Sometimes I wonder if the family is becoming extinct. One day it will show up as part of a display in the natural history museum, with mannequins playing the part of mommy and daddy, and the little children. Invariably a dog and cat will be in the background of the display.
The other day I realized that among the marriages of my parents and their siblings, only 20% of them are still together. That’s an 80% divorce rate. A little higher than the national average, and I can’t help but wonder if the national average is climbing.
I can never help but wonder what causes such familial unrest. It seems the American concept of individualism has quickly degraded to selfishness. We no longer understand sacrificial love or the common good of the community. We only understand me; my wants, my needs, my desires, my passions, my dreams, my hopes.
Such thinking is fueled by our very society, where advertising becomes culture in a vicious downward spiral. Yesterday I saw novelty T-shirts at the department store featuring the ad slogans on TV. Kitsch is cool and you’re now a walking billboard. Such thinking is fueled by malls where stores don’t simply sell products, they sell philosophies as well. Such thinking leads to the discarding of relatives who don’t support the cause, no matter how close the relation: brother, sister, mother, father, husband, wife.
But simple selfishness can’t be undermining half of all marriages in this country. There has to be something more. Perhaps it’s laziness. If there’s one thing I’ve learned in my seven and a half months of marriage it’s that marriage is hard work. And I don’t mean roll-up-your-sleeves hard work, although it involves plenty of that. Marriage involves the kind of pride-swallowing sacrifice that is just plain hard to do. You have resist every bodily urge to lash out, to scream, to bicker, to argue, to nit-pick. You have to resist the urge to throw up your hands and retreat another room of the house. You have to grapple with the negativity that quickly encroaches and can squelch a marriage in a heartbeat.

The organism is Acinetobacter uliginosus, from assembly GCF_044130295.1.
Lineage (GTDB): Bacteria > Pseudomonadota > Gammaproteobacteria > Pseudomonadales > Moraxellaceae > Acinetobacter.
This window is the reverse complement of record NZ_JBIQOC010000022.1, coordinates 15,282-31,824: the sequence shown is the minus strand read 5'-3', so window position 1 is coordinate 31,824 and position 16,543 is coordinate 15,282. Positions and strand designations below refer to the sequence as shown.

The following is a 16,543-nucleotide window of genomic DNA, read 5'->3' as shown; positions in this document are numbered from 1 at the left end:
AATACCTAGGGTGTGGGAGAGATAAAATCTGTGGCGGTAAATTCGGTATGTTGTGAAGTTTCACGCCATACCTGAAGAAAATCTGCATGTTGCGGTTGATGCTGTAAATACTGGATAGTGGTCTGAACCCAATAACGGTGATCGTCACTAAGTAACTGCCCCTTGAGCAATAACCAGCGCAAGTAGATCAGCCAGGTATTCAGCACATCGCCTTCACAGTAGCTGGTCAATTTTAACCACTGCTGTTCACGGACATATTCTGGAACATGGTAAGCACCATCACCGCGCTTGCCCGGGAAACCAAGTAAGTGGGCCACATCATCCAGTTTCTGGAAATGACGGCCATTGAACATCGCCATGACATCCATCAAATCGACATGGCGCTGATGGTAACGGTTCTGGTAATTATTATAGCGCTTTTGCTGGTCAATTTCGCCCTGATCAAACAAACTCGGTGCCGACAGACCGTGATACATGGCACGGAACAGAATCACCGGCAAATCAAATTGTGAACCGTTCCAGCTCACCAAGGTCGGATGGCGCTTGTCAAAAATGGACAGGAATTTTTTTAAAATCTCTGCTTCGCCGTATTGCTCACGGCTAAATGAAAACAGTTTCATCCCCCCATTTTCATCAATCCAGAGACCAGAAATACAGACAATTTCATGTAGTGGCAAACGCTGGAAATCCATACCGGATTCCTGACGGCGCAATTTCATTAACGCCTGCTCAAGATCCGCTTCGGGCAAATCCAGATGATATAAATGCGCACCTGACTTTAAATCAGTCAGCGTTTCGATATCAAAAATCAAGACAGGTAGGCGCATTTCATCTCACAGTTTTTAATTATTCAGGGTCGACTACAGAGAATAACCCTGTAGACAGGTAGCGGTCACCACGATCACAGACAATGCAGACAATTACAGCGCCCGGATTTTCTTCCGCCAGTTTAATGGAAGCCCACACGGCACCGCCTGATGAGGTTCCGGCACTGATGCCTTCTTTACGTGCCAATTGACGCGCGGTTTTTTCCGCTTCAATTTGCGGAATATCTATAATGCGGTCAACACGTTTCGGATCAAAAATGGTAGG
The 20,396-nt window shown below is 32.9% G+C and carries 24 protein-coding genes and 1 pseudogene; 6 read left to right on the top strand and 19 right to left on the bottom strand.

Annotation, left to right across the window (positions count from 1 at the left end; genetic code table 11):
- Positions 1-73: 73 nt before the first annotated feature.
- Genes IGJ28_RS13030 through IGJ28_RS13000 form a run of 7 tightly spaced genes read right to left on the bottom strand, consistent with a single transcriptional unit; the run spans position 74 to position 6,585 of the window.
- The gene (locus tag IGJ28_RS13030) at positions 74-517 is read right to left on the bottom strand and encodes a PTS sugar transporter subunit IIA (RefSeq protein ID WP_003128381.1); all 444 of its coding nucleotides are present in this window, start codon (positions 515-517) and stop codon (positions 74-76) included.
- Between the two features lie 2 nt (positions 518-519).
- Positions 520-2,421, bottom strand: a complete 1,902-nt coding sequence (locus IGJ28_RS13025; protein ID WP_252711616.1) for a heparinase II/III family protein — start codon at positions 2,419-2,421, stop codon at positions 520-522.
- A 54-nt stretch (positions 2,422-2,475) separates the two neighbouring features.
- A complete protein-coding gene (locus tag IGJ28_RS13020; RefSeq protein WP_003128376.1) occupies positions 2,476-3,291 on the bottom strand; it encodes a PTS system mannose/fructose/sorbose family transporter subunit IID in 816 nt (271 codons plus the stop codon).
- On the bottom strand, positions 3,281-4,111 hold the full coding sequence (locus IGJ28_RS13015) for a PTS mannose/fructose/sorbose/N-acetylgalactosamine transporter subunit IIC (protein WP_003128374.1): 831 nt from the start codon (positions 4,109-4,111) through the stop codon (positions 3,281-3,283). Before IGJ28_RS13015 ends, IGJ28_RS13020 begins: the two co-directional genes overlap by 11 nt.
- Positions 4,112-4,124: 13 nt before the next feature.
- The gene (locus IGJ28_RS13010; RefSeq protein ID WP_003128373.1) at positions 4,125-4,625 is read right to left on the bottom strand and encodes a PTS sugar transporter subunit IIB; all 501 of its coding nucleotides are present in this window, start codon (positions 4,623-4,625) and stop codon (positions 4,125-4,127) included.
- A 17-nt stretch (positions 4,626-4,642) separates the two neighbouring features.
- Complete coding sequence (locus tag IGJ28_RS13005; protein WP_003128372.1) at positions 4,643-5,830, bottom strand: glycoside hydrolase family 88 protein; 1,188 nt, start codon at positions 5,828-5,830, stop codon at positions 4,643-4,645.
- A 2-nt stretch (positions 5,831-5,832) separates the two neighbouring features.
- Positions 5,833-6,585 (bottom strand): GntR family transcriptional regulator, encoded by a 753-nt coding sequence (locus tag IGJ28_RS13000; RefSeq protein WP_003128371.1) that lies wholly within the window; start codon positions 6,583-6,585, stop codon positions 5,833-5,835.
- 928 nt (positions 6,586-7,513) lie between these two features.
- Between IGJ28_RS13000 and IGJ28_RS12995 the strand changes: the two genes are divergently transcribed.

Perhaps our modern laziness encourages us to take a dive rather than work it out. After all, taking a dive means a new start, which means another trip to the mall for a new philosophical outlook. My Gap approach to life didn’t work, perhaps I’ll try an Old Navy.
But whatever the reason for our inability to hold a marriage together, we’re leaving a wreckage of children in our wake. Children who will grow up with the kind of emotional baggage that would weigh an elephant down. Children who will have seen the example of laziness or selfishness or whatever-ness and will follow like trained monkeys, yet rebelling in their own individual way. A generation of children will grow up with live-in boyfriends for dads, live-in girlfriends for moms, and we’ll wonder why they end up on Jerry Springer. We’ll wonder why sex is so cheap and commonplace, we’ll wonder why babies are abandoned in dumpsters, we’ll wonder why children don’t obey their parents.
One day a neat and tidy explanation will adorn the museum display. Social scientists will have pinpointed the problem and an intern will write the placard copy. Nondescript visitors will read the sign, chuckling to themselves at that once quaint notion of a family. Their significant-other-for-the-week will squeeze their hand, and they’ll move on, calling for the rent-a-child they took out for the day.